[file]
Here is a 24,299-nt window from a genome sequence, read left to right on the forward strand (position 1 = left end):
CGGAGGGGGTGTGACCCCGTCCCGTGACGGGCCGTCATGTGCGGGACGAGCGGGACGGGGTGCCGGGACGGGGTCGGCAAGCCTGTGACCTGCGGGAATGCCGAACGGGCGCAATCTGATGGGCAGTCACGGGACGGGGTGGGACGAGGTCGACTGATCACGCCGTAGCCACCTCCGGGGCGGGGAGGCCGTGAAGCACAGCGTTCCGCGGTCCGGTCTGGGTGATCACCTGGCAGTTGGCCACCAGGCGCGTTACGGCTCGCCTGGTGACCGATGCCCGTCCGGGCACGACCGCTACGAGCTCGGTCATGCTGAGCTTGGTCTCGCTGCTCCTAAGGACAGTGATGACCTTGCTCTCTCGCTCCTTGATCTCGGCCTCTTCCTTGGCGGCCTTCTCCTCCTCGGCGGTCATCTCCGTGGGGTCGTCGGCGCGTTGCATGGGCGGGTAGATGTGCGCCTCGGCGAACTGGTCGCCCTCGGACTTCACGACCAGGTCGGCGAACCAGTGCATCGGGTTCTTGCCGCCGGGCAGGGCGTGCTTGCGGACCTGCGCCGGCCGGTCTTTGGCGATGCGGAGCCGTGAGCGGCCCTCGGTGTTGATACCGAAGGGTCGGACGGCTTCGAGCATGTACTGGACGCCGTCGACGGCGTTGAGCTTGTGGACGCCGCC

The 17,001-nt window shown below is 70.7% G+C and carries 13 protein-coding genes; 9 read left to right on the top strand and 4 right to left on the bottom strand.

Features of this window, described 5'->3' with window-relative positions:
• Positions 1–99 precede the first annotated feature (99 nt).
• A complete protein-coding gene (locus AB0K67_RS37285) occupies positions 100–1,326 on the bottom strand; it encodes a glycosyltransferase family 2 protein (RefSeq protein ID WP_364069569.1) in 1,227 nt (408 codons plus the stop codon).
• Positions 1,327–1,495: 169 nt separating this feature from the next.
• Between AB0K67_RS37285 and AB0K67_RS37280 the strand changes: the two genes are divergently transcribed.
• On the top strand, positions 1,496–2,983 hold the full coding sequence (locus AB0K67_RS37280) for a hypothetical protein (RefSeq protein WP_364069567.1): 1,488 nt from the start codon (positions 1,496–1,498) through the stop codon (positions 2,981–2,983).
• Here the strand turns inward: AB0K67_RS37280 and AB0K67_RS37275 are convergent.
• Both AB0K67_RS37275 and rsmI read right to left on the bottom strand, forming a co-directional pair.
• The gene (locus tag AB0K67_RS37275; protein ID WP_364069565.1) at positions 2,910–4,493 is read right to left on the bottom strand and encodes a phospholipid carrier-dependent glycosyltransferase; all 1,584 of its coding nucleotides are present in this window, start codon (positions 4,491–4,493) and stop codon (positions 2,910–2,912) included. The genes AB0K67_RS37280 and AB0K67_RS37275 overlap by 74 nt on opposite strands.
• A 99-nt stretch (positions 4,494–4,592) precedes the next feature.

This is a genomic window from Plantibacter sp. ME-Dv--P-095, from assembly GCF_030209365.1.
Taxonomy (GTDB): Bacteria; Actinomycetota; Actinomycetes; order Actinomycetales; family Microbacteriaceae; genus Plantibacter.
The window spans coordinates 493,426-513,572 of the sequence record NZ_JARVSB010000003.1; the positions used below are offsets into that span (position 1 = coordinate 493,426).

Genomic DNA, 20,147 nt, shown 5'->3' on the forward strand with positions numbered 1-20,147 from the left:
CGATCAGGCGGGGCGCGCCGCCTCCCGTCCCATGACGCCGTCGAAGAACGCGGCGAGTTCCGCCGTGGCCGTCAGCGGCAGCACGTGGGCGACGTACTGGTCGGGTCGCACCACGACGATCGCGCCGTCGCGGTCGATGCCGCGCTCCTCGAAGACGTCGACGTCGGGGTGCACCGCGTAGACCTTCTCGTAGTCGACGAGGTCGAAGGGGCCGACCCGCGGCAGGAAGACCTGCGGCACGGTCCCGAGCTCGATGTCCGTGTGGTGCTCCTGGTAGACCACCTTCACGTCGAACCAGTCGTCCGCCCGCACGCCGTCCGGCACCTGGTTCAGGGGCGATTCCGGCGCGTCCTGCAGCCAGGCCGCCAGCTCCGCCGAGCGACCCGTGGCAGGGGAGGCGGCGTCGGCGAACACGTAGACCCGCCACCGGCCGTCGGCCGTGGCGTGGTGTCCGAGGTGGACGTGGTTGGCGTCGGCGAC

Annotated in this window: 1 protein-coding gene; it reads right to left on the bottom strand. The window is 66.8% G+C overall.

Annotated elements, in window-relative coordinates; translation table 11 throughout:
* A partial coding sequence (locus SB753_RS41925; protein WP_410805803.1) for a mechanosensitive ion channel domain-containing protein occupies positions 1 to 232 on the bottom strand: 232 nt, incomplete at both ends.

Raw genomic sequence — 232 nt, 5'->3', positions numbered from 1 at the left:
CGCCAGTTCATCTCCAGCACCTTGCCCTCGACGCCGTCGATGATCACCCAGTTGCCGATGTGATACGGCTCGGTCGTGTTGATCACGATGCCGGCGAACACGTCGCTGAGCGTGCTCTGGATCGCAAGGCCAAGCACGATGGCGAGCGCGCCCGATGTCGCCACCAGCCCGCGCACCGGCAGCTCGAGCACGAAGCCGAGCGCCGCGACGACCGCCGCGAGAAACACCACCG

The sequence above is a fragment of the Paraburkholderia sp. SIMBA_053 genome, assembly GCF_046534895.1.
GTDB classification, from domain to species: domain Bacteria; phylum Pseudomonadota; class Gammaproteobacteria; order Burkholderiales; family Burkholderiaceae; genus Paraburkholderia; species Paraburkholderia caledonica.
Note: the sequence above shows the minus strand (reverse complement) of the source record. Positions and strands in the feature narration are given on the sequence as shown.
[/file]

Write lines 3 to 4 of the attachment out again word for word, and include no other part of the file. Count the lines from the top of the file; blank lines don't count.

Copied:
The 17,001-nt window shown below is 70.7% G+C and carries 13 protein-coding genes; 9 read left to right on the top strand and 4 right to left on the bottom strand.

Features of this window, described 5'->3' with window-relative positions: